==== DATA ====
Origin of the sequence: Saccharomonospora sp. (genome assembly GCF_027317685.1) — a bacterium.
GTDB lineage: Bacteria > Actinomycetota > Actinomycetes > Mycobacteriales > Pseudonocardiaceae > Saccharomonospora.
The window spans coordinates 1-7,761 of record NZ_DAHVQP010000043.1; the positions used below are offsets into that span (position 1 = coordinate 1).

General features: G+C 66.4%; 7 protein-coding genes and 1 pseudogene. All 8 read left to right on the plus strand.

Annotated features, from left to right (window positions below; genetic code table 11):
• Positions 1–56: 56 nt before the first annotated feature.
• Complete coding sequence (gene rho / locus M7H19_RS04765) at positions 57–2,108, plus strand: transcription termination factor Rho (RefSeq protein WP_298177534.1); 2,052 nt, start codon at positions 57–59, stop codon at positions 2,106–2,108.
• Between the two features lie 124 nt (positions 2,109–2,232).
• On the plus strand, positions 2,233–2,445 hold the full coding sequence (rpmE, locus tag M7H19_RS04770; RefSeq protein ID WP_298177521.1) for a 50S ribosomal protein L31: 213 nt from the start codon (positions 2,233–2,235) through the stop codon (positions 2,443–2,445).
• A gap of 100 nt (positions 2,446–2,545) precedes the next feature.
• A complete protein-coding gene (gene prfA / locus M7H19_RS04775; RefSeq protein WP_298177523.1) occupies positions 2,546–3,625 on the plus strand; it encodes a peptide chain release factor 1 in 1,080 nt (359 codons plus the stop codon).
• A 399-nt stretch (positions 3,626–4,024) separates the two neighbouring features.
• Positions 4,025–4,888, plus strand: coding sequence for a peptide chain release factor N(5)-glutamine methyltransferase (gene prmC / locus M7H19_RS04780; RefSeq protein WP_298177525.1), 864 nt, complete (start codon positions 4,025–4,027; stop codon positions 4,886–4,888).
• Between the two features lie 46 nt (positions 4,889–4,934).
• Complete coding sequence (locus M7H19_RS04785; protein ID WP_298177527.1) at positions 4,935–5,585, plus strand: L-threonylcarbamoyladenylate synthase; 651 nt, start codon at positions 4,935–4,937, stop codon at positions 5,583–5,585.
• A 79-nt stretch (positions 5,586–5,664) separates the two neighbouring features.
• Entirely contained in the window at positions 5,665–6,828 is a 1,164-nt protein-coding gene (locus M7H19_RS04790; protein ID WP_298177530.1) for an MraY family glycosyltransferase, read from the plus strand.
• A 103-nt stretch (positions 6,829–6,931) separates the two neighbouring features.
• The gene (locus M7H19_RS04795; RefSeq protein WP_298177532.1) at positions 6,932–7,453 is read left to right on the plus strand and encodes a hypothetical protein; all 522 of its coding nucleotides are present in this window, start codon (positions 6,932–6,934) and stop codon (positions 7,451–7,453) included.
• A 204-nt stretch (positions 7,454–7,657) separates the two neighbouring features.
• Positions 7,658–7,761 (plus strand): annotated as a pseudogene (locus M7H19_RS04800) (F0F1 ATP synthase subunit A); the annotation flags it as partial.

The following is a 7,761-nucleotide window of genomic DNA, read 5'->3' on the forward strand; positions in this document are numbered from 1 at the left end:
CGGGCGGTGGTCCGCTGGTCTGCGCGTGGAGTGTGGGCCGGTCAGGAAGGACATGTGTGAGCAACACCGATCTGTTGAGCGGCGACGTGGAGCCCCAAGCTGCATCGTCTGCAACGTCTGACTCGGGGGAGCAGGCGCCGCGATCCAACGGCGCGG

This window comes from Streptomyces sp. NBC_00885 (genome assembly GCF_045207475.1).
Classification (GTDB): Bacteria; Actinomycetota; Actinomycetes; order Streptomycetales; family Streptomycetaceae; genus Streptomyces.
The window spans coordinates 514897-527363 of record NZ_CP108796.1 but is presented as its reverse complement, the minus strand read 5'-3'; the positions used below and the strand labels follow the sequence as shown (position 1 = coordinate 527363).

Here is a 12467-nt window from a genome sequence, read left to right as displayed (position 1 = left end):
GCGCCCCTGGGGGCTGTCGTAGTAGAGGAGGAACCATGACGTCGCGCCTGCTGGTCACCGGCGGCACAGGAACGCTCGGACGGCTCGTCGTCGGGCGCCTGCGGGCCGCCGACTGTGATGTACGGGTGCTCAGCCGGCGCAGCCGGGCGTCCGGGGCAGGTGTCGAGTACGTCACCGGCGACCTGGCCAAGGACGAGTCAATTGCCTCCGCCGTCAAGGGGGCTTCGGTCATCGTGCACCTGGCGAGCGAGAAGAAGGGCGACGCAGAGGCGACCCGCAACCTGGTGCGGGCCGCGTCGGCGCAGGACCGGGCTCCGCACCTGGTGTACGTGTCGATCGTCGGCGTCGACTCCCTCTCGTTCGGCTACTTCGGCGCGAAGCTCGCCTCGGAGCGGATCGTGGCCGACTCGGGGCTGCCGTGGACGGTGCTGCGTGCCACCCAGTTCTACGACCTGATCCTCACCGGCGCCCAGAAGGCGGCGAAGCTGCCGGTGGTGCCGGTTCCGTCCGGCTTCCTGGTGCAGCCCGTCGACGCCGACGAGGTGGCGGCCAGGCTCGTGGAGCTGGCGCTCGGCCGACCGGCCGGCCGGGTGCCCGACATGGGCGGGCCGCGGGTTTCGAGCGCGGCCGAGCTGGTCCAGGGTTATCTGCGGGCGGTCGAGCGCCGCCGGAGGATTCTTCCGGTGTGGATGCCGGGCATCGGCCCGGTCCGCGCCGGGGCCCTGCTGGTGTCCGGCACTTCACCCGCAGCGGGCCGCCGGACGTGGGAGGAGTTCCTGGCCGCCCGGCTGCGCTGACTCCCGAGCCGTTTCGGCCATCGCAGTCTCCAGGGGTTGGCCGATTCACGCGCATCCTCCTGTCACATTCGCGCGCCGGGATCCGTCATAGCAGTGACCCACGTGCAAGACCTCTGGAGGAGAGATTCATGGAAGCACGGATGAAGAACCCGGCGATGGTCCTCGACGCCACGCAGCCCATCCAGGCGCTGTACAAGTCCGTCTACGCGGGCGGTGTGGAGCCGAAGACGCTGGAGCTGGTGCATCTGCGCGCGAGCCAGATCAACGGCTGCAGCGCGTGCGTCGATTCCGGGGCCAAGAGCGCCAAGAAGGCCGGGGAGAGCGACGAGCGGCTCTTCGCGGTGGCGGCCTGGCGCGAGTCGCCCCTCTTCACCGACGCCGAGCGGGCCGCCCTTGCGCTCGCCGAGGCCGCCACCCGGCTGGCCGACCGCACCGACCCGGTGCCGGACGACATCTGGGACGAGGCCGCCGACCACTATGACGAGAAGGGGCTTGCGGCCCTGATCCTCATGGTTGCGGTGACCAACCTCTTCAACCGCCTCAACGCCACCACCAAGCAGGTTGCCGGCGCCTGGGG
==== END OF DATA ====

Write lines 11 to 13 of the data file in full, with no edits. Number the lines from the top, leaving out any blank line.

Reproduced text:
• A complete protein-coding gene (gene prfA / locus M7H19_RS04775; RefSeq protein WP_298177523.1) occupies positions 2,546–3,625 on the plus strand; it encodes a peptide chain release factor 1 in 1,080 nt (359 codons plus the stop codon).
• A 399-nt stretch (positions 3,626–4,024) separates the two neighbouring features.
• Positions 4,025–4,888, plus strand: coding sequence for a peptide chain release factor N(5)-glutamine methyltransferase (gene prmC / locus M7H19_RS04780; RefSeq protein WP_298177525.1), 864 nt, complete (start codon positions 4,025–4,027; stop codon positions 4,886–4,888).